‘Flash’ tells secrets of the carnival | VailDaily.com
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‘Flash’ tells secrets of the carnival

Staff Reports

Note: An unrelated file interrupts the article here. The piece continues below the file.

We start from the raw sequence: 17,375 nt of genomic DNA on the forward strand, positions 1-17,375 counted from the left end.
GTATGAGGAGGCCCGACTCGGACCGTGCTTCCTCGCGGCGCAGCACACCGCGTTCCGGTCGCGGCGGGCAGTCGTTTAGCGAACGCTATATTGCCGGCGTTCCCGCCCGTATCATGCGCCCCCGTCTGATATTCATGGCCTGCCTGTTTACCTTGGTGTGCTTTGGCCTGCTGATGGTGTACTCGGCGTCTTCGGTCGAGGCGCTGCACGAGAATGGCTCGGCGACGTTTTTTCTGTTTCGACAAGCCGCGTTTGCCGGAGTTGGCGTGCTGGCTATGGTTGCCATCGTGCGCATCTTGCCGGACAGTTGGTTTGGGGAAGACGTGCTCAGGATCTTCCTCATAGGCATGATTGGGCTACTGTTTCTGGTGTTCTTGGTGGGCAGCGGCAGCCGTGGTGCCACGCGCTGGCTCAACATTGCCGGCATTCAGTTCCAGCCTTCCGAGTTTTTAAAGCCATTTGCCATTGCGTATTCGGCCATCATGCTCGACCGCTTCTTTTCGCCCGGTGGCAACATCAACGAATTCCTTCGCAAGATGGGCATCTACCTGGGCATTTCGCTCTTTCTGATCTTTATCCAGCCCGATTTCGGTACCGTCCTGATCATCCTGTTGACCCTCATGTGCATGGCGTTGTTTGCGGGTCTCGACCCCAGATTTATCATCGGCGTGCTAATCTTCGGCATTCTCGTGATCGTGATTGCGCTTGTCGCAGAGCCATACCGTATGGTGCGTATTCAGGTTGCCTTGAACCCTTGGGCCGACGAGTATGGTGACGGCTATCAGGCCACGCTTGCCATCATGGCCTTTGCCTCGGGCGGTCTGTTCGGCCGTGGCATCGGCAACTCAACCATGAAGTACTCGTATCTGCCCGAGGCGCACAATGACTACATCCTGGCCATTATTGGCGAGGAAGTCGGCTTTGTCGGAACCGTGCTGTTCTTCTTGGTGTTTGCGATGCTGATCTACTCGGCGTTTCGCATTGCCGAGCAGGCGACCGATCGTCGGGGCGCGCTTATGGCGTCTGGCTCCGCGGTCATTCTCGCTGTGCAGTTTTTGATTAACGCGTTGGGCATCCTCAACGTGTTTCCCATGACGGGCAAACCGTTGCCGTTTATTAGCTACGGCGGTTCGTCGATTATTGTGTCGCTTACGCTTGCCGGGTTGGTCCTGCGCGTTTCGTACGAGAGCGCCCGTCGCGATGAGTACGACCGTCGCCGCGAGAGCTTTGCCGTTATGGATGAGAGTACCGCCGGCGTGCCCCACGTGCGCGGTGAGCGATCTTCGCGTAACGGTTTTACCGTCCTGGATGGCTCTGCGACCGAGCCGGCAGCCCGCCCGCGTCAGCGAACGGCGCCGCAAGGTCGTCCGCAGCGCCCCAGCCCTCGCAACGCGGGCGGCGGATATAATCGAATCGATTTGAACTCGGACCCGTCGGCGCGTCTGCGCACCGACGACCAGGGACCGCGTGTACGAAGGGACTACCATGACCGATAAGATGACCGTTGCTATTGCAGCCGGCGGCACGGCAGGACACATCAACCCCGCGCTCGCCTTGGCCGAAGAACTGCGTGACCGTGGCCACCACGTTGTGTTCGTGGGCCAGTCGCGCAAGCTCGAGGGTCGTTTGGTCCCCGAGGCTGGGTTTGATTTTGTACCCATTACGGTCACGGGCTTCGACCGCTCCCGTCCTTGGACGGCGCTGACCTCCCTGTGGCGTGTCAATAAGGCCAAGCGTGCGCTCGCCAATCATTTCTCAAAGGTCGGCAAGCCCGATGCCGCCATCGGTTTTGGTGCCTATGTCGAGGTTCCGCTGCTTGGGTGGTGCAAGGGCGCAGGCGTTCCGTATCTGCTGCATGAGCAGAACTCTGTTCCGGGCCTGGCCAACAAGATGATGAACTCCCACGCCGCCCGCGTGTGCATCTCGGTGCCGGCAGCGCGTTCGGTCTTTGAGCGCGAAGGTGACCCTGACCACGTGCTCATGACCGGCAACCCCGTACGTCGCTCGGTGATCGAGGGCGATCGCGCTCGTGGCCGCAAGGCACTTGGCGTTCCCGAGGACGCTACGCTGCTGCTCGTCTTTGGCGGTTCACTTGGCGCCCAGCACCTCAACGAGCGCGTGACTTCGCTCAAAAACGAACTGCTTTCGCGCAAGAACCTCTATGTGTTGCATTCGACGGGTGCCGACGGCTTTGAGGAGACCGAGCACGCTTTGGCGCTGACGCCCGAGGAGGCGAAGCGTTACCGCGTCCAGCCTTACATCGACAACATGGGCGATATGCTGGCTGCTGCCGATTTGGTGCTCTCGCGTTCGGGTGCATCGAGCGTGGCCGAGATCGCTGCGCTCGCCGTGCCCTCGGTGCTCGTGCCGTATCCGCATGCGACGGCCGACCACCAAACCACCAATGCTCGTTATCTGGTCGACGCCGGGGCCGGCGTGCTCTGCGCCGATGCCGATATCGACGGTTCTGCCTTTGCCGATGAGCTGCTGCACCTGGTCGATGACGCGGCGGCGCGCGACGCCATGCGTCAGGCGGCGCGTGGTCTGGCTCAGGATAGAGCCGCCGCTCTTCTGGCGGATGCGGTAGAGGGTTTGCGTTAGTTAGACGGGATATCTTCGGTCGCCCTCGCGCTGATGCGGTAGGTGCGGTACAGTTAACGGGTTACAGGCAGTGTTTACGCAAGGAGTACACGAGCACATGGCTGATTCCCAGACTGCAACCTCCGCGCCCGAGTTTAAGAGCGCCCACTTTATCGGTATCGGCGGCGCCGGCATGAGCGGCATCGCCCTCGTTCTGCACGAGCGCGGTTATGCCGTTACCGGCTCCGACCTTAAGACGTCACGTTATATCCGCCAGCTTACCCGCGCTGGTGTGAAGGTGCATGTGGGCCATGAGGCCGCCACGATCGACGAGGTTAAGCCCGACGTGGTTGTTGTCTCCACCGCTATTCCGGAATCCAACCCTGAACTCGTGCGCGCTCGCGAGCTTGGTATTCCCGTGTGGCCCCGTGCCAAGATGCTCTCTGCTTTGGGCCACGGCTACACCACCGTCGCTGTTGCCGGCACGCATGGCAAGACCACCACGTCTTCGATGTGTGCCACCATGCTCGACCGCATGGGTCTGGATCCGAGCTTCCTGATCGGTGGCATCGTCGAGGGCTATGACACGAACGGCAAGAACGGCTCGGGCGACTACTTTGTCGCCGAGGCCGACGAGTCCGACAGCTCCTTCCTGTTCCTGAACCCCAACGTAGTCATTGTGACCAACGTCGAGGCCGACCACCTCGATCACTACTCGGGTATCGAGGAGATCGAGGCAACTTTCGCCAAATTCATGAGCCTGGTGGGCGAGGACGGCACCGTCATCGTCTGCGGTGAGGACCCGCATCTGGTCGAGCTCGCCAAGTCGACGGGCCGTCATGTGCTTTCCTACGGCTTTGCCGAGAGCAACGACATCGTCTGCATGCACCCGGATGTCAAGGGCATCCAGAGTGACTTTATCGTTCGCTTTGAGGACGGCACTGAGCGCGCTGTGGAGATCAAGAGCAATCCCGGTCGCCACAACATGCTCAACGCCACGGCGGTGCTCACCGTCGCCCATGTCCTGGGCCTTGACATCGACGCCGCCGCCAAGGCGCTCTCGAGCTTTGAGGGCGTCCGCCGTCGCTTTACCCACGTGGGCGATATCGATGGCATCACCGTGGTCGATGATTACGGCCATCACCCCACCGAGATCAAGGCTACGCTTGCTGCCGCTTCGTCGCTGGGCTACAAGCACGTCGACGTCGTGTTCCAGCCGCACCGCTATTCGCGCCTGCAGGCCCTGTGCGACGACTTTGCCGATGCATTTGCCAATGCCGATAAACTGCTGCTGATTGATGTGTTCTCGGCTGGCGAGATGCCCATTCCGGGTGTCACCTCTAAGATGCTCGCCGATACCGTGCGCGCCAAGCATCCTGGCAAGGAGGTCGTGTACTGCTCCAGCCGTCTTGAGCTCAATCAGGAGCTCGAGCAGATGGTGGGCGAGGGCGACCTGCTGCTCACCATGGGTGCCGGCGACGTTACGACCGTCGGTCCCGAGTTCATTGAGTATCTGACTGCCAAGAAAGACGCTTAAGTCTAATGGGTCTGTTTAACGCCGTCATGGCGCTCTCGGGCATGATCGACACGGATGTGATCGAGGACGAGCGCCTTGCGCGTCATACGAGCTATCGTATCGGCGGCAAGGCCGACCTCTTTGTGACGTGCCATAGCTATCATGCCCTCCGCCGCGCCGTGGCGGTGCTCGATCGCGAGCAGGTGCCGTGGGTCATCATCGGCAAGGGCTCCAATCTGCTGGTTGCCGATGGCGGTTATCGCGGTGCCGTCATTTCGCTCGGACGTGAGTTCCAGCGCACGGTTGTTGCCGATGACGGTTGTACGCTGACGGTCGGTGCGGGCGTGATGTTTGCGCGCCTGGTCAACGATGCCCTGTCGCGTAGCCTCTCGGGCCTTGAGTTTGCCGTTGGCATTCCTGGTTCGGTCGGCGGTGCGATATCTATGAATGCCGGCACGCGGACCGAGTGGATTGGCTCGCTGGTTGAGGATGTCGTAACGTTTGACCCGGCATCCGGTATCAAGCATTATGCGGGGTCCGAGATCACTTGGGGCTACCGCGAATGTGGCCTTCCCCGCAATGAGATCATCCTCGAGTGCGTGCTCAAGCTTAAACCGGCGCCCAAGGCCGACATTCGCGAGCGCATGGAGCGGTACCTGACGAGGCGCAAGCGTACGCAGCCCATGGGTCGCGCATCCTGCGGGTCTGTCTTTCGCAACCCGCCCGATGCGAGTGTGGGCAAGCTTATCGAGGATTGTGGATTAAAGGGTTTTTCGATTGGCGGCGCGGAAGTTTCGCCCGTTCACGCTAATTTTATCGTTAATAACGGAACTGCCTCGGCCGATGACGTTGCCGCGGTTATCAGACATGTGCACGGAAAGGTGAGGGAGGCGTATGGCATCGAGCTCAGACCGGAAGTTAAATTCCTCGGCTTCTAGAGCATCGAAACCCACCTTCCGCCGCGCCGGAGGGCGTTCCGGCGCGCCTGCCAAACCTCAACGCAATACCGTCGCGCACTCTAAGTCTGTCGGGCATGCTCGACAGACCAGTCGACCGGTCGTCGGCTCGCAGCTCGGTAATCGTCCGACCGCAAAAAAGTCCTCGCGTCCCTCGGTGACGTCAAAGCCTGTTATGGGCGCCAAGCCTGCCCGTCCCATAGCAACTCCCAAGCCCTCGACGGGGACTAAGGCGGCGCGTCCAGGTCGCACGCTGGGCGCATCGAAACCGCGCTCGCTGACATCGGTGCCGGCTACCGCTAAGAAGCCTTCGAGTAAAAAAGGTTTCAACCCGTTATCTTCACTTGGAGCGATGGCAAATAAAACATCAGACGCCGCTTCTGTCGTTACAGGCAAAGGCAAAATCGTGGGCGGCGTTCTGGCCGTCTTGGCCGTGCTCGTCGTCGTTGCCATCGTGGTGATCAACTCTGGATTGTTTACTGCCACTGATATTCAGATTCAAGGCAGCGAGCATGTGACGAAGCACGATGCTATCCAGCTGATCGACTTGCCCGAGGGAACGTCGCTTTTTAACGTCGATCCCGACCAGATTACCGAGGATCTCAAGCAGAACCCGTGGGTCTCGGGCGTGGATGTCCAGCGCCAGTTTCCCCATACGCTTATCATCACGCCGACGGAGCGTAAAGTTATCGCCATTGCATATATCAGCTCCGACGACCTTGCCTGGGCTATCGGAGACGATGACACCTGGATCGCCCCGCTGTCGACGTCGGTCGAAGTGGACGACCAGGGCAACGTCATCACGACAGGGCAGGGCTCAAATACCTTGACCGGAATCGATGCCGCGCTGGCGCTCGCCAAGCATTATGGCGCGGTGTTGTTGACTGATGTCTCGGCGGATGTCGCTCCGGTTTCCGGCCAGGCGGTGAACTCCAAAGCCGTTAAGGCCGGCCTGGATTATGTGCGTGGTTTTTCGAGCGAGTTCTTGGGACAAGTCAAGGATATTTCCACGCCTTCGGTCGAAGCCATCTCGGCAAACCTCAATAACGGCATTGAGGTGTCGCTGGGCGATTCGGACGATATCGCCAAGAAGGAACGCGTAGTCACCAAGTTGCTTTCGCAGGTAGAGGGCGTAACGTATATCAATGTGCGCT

How many stuffed animals do you have lying around? I’m not talking about the ones that belong to the kids; I mean the ones that are yours. Not many, I’d guess. At least not many you’d admit to owning. You probably think you’ve outgrown your need for a teddy or a stuffed monkey, and any fabric critters you have around are there for sentimentality’s sake.Then why do we envy the guy walking down the midway of the carnival, toting a huge stuffed bear that he won?How many zillions of quarters have you spent trying to win the plush tiger at the local fair? And those guys walking down the midway with the bear and the grin how did they win? Find out in the memoir “Eyeing the Flash: The Education of a Carnival Con Artist” by Peter Fenton (c.2005, Simon and Schuster).Peter Fenton was a shy kid, a little nerdy, and good with numbers. That was before he met Jackie Barron one day after sophomore geometry class. Jackie owned a car and spoke to adults in a way that Peter never could. He was smooth-talking, confident, and he got any girl he wanted. Jackie was a fifteen-year-old con artist.Because of his ease with addition and subtraction, Jackie took Peter under his wing and taught him about marked cards and games of chance. A few months after they met, they were fleecing their classmates in a basement casino, located in Jackie’s house. Not long after that, the two took an elephant and a pony to another state to run a “free circus.” The summer after graduation, Jackie bought a few carnival games, a couple of rides, and a piece of the action, and he hired Peter to work for him.Though Peter was promised one of the better jobs on the midway, he started with the Hanky Pank (Pick-a-Duck and Bust a Balloon). He soon moved up to Alibis (Swinger and Knock Over the Cat) and by summers’ end, Peter was working Flats and making thousands of dollars, scamming people in games they could never win. Then Peter learned that Jackie was scamming him. Is it true that you can’t con a con?For the very reason that carnival games are irresistible, “Eyeing the Flash” is equally hard to put down: there’s always a chance that someone might win and you want to be there to see it happen, even though you know it probably won’t. The behind-the-scenes peeks at a small fly-by-night carnival are fascinating, and, although I don’t think this book was written as a warning, I got the impression that if you gained skepticism about midway games, author Fenton wouldn’t mind. I liked the tone of this book, and I appreciated that Fenton didn’t offer any maudlin apologies for scamming so many people all those summers ago.Step right up, pick a duck, bust the balloon, and read this book. “Eyeing the Flash” is more fun than a stuffed teddy any day. VT


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